Texas Beats Labor Dept. on FMLA Rule

     WICHITA FALLS, Texas (CN) – A Texas federal judge halted implementation of a Department of Labor rule forcing anti-gay marriage states to recognize same-sex couples married in other states.
     U.S. District Judge Reed O’Connor granted Texas’ motion for a preliminary injunction on Thursday.
     The state sued the Labor Department on March 19, claiming its extension of Family and Medical Leave Act benefits to same-sex couples would violate the Texas Constitution because it redefines the definition of a “ spouse .”
     Arkansas, Louisiana and Nebraska have joined the lawsuit.
     Texas voters banned gay marriage when they approved a constitutional amendment in November 2005, defining marriage as being between a man and woman.
     Scheduled to begin Friday, the Department of Labor’s rule requires employers to allow the same FMLA leave rights given to heterosexual couples. Under the FMLA, eligible employees can take up to 12 weeks of unpaid, job-protected leave each year for family or medical reasons, including family emergencies or childbirth.
     Texas Attorney General Ken Paxton claimed the rule violates the Supreme Court ruling in United States v. Windsor, which “struck down federal interference with state law governing domestic relations.”
     Judge O’Connor concluded the states have “met their burden” to show the public interest supports the injunction.
     “The court recognizes the burden that individuals requesting spousal leave encounter, and this order does not prohibit employers from granting leave to those who request leave to care for a loved one,” the 24-page opinion states. “However, a preliminary injunction must issue to prevent the Department from mandating enforcement of its Final Rule against the states. The public maintains an abiding interest in preserving the rule of law and enforcing the states’ duly enacted laws from federal encroachment.”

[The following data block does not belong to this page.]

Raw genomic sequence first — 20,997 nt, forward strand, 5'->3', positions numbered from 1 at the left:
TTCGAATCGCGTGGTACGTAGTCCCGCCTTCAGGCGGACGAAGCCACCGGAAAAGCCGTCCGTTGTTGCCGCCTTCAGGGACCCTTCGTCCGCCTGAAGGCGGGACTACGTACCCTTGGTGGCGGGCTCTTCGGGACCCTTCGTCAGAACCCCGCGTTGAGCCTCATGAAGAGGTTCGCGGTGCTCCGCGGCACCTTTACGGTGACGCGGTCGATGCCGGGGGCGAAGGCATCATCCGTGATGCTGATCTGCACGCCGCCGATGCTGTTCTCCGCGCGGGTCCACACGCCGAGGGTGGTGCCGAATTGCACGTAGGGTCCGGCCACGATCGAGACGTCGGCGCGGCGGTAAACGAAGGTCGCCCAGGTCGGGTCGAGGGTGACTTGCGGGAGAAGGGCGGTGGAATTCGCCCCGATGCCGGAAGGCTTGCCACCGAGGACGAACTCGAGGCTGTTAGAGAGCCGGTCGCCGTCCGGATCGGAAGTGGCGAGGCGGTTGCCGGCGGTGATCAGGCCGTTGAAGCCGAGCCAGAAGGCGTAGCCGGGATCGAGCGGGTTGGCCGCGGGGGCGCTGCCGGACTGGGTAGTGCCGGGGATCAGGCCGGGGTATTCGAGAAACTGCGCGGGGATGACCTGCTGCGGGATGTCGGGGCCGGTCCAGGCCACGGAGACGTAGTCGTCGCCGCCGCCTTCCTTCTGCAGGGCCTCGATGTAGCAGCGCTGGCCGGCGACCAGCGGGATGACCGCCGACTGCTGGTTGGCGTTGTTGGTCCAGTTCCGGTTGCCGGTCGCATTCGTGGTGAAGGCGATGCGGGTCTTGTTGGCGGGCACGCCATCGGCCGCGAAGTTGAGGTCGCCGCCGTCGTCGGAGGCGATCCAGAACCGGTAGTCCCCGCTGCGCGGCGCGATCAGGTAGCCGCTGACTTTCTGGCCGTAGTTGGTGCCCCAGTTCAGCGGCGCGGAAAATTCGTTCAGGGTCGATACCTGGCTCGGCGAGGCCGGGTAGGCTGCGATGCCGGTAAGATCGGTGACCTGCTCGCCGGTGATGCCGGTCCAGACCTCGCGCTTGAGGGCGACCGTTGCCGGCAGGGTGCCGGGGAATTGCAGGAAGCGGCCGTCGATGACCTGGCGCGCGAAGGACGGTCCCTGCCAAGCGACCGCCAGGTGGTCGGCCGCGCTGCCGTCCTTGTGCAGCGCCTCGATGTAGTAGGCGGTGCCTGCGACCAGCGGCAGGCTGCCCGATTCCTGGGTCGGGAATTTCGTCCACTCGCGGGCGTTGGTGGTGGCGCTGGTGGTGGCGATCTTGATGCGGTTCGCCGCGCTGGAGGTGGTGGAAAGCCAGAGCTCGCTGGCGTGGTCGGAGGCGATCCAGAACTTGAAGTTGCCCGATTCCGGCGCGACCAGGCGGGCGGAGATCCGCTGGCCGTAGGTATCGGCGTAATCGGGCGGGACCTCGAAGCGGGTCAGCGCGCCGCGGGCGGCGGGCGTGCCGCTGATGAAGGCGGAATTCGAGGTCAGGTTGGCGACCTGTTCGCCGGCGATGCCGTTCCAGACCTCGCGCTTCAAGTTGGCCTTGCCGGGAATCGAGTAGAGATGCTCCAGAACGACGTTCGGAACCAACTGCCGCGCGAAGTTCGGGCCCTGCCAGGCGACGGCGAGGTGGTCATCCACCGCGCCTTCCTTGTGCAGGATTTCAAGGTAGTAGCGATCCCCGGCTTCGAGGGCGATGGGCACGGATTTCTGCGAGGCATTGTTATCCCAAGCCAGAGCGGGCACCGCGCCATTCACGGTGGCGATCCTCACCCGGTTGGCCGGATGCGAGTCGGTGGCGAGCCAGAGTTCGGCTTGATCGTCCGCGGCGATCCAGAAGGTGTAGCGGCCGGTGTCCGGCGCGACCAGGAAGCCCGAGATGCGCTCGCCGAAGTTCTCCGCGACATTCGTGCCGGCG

O’Connor found the states demonstrated a “substantial likelihood of success” on their claims that the rule violates the full faith and credit statute.
     “The [statute] affirms Congress’ intention to reserve the power to define marriage and accompanying rights and benefits to the states, and Windsor cabins Congress’ authority to aggrandize that power,” the opinion states.
     “Thus, Congress could not have delegated to the Department the power to define marriage in a way as to override the laws of states prohibiting same-sex marriages. For the foregoing reasons, plaintiffs have shown the Final Rule is likely to be found to be contrary to the statute.”
     Paxton applauded the ruling, saying the Obama administration is forcing Texas agencies to either violate state law or federal regulation.
     “We are pleased that the Department of Labor’s effort to override our laws via federal rulemaking has been halted, and we will continue to defend our sovereignty in this case,” Paxton said in a statement Thursday.
     The Department of Justice did not immediately respond to a request for comment Thursday evening.

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